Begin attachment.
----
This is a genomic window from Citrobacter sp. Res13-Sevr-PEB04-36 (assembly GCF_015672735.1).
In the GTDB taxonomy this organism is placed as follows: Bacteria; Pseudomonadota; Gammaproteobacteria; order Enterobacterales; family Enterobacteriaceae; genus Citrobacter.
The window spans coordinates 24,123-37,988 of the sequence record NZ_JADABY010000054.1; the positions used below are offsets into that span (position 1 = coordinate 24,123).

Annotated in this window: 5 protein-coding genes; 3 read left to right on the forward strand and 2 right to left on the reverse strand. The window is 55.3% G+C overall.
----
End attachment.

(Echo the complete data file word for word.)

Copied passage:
This is a genomic window from Citrobacter sp. Res13-Sevr-PEB04-36 (assembly GCF_015672735.1).
In the GTDB taxonomy this organism is placed as follows: Bacteria; Pseudomonadota; Gammaproteobacteria; order Enterobacterales; family Enterobacteriaceae; genus Citrobacter.
The window spans coordinates 24,123-37,988 of the sequence record NZ_JADABY010000054.1; the positions used below are offsets into that span (position 1 = coordinate 24,123).

Annotated in this window: 5 protein-coding genes; 3 read left to right on the forward strand and 2 right to left on the reverse strand. The window is 55.3% G+C overall.